Legal Ethical Nursing Situation

Pages 8 (2008 words)
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Nurses working in the field of HIV/AIDS epidemiology are often best placed to understand the anxieties, values, life problems, rights and obligations of sufferers. Yet they have very little voice in this field. Nurses working in the epidemiological process often find themselves in morally problematic situations.


(Scott, 2000)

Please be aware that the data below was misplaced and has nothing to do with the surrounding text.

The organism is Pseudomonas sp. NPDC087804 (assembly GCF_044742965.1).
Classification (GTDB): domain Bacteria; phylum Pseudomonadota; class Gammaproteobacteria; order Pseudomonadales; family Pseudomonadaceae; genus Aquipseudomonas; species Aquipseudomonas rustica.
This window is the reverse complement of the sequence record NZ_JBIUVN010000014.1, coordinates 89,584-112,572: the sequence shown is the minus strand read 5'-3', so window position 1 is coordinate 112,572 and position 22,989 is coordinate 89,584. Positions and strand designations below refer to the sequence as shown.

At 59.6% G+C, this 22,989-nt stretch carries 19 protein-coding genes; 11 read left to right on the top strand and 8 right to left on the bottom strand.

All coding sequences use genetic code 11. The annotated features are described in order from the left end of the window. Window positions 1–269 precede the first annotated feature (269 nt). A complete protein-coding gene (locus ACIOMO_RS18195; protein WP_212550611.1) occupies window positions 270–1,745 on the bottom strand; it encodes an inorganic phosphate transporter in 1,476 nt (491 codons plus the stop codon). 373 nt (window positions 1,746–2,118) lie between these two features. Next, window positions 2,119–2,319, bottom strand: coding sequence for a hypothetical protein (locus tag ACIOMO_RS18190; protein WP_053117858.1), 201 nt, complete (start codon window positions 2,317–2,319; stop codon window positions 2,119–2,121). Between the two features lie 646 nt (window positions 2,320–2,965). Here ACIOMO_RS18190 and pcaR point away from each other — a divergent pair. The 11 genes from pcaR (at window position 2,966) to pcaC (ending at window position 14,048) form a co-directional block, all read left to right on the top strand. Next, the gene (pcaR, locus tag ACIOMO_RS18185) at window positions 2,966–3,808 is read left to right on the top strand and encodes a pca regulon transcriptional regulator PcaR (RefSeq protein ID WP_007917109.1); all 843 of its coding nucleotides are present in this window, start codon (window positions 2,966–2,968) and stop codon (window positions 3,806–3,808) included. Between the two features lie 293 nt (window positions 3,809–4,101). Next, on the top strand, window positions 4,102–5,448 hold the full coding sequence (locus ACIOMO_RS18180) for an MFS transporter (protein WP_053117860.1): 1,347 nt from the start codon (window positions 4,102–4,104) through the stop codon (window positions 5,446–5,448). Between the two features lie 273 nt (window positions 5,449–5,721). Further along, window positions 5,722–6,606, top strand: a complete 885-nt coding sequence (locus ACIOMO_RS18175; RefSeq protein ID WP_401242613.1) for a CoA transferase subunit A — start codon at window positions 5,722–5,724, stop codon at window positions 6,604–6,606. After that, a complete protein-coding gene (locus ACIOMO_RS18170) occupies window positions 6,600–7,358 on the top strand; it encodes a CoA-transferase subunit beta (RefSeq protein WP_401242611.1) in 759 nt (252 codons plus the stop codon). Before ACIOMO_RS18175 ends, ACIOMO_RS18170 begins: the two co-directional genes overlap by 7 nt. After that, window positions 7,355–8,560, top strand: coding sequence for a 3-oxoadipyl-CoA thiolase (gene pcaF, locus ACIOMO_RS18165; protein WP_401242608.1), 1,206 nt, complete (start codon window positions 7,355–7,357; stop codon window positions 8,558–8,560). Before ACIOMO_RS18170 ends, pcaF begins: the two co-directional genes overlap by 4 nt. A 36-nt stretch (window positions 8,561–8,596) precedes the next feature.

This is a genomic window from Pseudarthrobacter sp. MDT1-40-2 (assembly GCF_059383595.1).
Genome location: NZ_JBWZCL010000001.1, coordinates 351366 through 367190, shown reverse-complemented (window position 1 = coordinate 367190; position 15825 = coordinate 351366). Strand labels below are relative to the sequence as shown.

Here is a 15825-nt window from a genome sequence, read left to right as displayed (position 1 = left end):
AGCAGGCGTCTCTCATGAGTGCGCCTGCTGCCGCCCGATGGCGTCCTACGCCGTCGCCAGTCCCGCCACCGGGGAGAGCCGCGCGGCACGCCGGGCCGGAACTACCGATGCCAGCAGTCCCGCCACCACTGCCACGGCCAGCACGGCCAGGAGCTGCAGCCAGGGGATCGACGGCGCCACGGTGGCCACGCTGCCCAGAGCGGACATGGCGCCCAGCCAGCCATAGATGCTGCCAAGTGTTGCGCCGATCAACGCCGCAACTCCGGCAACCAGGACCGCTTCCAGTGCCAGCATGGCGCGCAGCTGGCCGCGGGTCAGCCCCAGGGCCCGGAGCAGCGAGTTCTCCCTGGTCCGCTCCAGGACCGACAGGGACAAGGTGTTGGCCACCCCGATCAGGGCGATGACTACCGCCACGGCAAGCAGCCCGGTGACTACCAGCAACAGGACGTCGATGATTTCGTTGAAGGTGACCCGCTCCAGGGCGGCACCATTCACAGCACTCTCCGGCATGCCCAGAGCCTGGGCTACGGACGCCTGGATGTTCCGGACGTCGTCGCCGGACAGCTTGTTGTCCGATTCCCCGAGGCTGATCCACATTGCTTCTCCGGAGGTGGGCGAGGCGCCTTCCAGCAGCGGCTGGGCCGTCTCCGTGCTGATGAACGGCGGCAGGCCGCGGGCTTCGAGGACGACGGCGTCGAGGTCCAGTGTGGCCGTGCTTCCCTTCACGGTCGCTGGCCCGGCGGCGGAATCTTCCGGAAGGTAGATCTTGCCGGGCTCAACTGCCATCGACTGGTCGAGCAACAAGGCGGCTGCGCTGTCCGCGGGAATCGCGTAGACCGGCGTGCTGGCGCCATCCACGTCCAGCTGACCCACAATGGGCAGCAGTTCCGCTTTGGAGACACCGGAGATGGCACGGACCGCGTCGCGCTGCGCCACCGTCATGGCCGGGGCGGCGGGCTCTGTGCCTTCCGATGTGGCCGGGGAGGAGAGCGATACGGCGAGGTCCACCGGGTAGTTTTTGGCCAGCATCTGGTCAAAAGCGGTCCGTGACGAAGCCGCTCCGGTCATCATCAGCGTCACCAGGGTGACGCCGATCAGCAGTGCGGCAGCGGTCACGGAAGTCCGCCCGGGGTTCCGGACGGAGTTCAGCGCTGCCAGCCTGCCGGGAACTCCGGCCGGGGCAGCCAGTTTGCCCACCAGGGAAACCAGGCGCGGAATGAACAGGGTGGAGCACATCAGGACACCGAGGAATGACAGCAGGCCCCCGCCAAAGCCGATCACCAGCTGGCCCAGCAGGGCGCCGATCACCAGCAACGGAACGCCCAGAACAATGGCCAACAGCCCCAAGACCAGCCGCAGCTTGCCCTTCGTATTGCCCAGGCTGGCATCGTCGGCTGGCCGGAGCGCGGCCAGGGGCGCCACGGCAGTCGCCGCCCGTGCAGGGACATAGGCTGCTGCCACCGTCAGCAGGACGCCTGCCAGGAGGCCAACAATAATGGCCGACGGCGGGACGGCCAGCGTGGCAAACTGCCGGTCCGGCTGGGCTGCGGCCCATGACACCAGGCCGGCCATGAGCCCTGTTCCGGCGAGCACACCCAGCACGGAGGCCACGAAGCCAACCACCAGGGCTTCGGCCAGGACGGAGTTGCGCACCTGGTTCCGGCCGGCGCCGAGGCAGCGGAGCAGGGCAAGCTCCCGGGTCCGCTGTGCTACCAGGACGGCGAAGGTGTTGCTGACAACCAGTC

Practice sisters in GP group practices who often do the actual disease notification are not the ones to receive the statutory payment. Senior HIV/AIDS discharge co-coordinators (nurses) and research nurses have been employed with part of their job defined in terms which are normally part of the doctor's role. Needless to say, they are paid less than doctors. There is generally a lack of recognition and concern for the dilemmas nurses are faced with in this field. Although the ethical codes of both the medical and nursing professions are not at odds on these matters, the actual practice is. In fact, the nursing code in particular is quite advanced and very clear, but the conflicts and power struggles which still exist between medicine and nursing make it very difficult for nurses-advocates of the patients-to live by the letter and spirit of their code. Not only does the individual nurse suffer in this situation, but any decent nurse is forced into defending the rights of the patient in opposition to the quality of the data collected. This is not an argument against nurses entering the field of epidemiology, but rather an argument for bringing the rights of the individual patient and the public aims of epidemiology and health policy together. ...
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